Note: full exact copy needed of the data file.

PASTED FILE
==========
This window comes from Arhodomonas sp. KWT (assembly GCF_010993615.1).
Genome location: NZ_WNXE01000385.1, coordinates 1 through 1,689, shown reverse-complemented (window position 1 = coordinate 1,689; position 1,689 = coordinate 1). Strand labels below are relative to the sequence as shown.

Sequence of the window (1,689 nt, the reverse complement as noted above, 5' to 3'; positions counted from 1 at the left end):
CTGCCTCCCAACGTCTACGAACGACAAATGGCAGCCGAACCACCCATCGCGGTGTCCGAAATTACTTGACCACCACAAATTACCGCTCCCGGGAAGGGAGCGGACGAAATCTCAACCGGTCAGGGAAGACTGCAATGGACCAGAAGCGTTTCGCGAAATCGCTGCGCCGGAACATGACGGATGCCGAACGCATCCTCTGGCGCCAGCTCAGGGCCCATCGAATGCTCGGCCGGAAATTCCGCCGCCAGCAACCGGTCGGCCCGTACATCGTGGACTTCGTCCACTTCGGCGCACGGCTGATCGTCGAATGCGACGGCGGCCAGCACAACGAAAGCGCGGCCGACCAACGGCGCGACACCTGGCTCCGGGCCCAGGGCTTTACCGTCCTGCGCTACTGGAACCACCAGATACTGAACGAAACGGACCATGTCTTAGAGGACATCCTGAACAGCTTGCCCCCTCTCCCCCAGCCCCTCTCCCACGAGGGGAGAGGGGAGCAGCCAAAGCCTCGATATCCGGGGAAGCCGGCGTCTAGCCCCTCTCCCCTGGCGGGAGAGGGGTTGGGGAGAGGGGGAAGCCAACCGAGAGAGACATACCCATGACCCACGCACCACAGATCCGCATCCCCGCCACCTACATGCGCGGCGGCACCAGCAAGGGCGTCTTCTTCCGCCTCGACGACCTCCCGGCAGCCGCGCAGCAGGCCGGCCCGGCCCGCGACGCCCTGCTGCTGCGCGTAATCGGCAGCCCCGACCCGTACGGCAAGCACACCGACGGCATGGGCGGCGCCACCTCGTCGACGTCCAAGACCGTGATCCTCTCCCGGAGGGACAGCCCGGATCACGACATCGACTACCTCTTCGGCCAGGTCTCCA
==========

This window comes from Arhodomonas sp. KWT (assembly GCF_010993615.1).
Genome location: NZ_WNXE01000385.1, coordinates 1 through 1,689, shown reverse-complemented (window position 1 = coordinate 1,689; position 1,689 = coordinate 1). Strand labels below are relative to the sequence as shown.

Sequence of the window (1,689 nt, the reverse complement as noted above, 5' to 3'; positions counted from 1 at the left end):
CTGCCTCCCAACGTCTACGAACGACAAATGGCAGCCGAACCACCCATCGCGGTGTCCGAAATTACTTGACCACCACAAATTACCGCTCCCGGGAAGGGAGCGGACGAAATCTCAACCGGTCAGGGAAGACTGCAATGGACCAGAAGCGTTTCGCGAAATCGCTGCGCCGGAACATGACGGATGCCGAACGCATCCTCTGGCGCCAGCTCAGGGCCCATCGAATGCTCGGCCGGAAATTCCGCCGCCAGCAACCGGTCGGCCCGTACATCGTGGACTTCGTCCACTTCGGCGCACGGCTGATCGTCGAATGCGACGGCGGCCAGCACAACGAAAGCGCGGCCGACCAACGGCGCGACACCTGGCTCCGGGCCCAGGGCTTTACCGTCCTGCGCTACTGGAACCACCAGATACTGAACGAAACGGACCATGTCTTAGAGGACATCCTGAACAGCTTGCCCCCTCTCCCCCAGCCCCTCTCCCACGAGGGGAGAGGGGAGCAGCCAAAGCCTCGATATCCGGGGAAGCCGGCGTCTAGCCCCTCTCCCCTGGCGGGAGAGGGGTTGGGGAGAGGGGGAAGCCAACCGAGAGAGACATACCCATGACCCACGCACCACAGATCCGCATCCCCGCCACCTACATGCGCGGCGGCACCAGCAAGGGCGTCTTCTTCCGCCTCGACGACCTCCCGGCAGCCGCGCAGCAGGCCGGCCCGGCCCGCGACGCCCTGCTGCTGCGCGTAATCGGCAGCCCCGACCCGTACGGCAAGCACACCGACGGCATGGGCGGCGCCACCTCGTCGACGTCCAAGACCGTGATCCTCTCCCGGAGGGACAGCCCGGATCACGACATCGACTACCTCTTCGGCCAGGTCTCCA